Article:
Celebrity escorts included McGinley, Phillips, supermodel Beverly Johnson, NFL Hall-of-Famer Eric Dickerson, Fox News anchor John Roberts, singer-songwriter Todd Park Mohr, Denver Nuggets players Kenneth Faried and Ty Lawson, Miss Colorado Meg Kardos and Denver Broncos cheerleaders.

Read the full press release.

Q&A with James DeGregori, Crnic Institute Challenge Grant Recipient

September 23rd, 2013 by Global Down Syndrome Foundation

James DeGregori

Dr. James DeGregori

In recognition of September as Blood Cancer Awareness Month, the Global Down Syndrome Foundation held a Q&A with Dr. James DeGregori, who has received one of the inaugural Crnic Institute Grand Challenge Grants. DeGregori received the award for his research into leukemia and Down syndrome, specifically the increase in leukemia incidence and other problems with blood cell production, including reduced immunity, in people with Down syndrome.

1. What is the co-incidence of leukemia and Down syndrome?

While individuals with Down syndrome are at a decreased risk for the development of most solid cancers (~2 fold), they are at a 10-50 fold increased risk of developing leukemia (most commonly B-cell acute lymphoblastic leukemias), with a striking ~500 fold increased risk for acute megakaryoblastic leukemia (AMKL; normally very rare).

2. Please describe the nature of your research.

Down syndrome is associated with a striking increase in leukemia incidence, as well as a variety of other problems associated with blood cell production, including reduced immunity. Using mouse models, we will determine whether deficiencies in blood cell production originate in the reduced function of blood stem cells. Furthermore, we will ask whether the increase in leukemias associated with Down syndrome is actually caused by the stem cell defects: Does the poor health of these stem cells enhance the evolution of leukemias? These studies could indicate mechanisms to improve blood cell function and prevent leukemias in people with Down syndrome.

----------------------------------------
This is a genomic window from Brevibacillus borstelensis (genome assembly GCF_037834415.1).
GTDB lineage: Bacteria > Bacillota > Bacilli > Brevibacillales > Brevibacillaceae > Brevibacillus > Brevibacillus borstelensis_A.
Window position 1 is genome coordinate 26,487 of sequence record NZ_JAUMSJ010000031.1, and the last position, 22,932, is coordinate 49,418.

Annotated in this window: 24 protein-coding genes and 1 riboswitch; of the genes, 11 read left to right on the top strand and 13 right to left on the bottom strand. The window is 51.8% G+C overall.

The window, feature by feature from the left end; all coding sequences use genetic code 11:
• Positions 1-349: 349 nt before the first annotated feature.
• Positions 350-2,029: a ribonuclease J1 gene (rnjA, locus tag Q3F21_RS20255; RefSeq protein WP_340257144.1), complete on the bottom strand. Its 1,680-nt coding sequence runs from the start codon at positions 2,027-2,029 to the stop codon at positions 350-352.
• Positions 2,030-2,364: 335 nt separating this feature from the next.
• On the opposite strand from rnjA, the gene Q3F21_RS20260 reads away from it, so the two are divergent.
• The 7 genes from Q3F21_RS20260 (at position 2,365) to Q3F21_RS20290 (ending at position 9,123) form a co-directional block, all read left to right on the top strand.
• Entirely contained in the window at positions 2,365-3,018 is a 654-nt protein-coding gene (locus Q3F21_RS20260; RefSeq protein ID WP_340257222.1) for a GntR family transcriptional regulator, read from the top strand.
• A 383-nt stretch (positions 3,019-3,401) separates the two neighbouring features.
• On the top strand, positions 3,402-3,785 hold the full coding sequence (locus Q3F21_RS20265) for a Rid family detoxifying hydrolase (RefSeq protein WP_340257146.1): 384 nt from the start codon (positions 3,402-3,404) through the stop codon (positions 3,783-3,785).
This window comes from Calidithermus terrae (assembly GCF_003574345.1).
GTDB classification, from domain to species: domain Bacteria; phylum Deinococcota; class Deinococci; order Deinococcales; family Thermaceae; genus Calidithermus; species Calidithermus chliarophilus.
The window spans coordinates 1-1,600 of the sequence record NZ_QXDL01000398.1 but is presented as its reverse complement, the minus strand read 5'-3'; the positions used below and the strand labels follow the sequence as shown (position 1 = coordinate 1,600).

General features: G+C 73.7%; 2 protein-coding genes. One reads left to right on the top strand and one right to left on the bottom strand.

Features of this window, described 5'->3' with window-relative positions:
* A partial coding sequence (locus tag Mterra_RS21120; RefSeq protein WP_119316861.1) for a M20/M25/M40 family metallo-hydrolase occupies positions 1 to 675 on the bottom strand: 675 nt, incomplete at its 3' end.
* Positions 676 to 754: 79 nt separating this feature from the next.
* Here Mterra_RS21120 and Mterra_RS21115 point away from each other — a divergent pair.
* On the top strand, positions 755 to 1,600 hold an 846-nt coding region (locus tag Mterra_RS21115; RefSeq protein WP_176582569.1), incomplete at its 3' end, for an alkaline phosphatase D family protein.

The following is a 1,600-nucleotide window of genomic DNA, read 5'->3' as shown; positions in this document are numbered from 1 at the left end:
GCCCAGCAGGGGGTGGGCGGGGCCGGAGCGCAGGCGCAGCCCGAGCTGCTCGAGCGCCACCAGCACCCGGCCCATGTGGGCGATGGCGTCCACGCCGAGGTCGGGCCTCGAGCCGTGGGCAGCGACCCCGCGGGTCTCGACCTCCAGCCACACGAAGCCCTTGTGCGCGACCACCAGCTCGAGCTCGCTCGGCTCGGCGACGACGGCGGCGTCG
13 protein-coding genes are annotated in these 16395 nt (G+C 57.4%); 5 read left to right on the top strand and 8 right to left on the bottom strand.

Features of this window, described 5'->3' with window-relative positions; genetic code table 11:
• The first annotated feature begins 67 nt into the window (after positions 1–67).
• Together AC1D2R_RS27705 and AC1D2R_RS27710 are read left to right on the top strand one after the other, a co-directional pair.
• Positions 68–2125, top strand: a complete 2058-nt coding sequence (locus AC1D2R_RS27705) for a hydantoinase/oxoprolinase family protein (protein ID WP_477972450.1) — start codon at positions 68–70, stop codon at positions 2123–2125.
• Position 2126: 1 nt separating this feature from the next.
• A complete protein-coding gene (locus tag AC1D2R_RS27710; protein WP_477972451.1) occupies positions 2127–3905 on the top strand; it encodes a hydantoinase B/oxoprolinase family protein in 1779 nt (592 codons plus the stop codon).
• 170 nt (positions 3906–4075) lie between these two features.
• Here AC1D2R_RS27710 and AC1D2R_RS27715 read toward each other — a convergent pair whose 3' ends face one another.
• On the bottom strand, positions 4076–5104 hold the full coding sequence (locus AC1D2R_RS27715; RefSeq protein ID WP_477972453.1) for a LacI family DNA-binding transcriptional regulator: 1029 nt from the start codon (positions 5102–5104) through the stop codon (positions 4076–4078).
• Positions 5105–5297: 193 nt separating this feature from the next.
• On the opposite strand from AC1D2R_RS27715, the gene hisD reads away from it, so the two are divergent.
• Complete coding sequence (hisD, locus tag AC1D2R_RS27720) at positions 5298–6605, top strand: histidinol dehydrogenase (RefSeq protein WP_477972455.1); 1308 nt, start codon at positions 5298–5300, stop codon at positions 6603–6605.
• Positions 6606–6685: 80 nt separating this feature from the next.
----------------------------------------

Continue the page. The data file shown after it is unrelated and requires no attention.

3. How could your research end up benefiting people with Down syndrome?

If we can better understand how trisomy for chromosome 21 (individuals with Down syndrome have 3 chromosome 21s per cell instead of 2), then we can hopefully develop methods/treatments that can alleviate some of the negative consequences of this trisomy. One of our ideas is that trisomy is inducing a “stress response” in cells, resulting in their reduced function (such as in blood cell production) and also leading to selection for leukemia-causing mutations that overcome this stress response. If we could tone down this stress response, we might be able to lessen both impaired blood cell production and increased leukemia incidence.

4. How important is the Crnic Supergroup in helping your research and promoting collaboration?

Very important. We are already collaborating with Dr. Katheleen Gardiner’s group for the mouse model, and we will share critical gene expression data with other Supergroup members who are also looking at how trisomy impacts cellular programs. Most importantly, when you get a bunch of smart people together with varied expertise, new ideas and new approaches will be generated.

5. How important is the Crnic Institute funding for advancing research on the CU campus?

Absolutely critical. My lab had no involvement in Down syndrome research before last year, so the funding allowed us to enter into this field. And as I mentioned above, the Crnic Institute’s role is more than in just providing necessary funds: They have attracted a lot of bright and innovative scientists in Colorado to better understand and treat a common problem: the negative consequences of trisomy 21.

6. Please tell us a little about yourself?

I have been doing cancer research for almost 30 years. I started doing research at the University of Texas at Austin as an undergraduate (with Dr. Hank Bose), did my thesis research with Dr. Earl Ruley at MIT, and then did postdoctoral training at Duke University with Dr. Joseph Nevins. I have been a faculty member in the CU School of Medicine since 1997. My lab seeks to understand both the evolutionary origins and the vulnerabilities of cancer cells, and most of our studies have focused on leukemias. Our research has been heavily funded by the National Cancer Institute and by the Leukemia and Lymphoma Society.

7. Is there anything else you’d like to add?

My cousin had Down syndrome and succumbed to leukemia when she was about 20. She has always served as an inspiration for our leukemia research, and I have wanted to pursue the connection between Down syndrome and leukemias for many years. The Crnic Institute has provided my lab with this opportunity.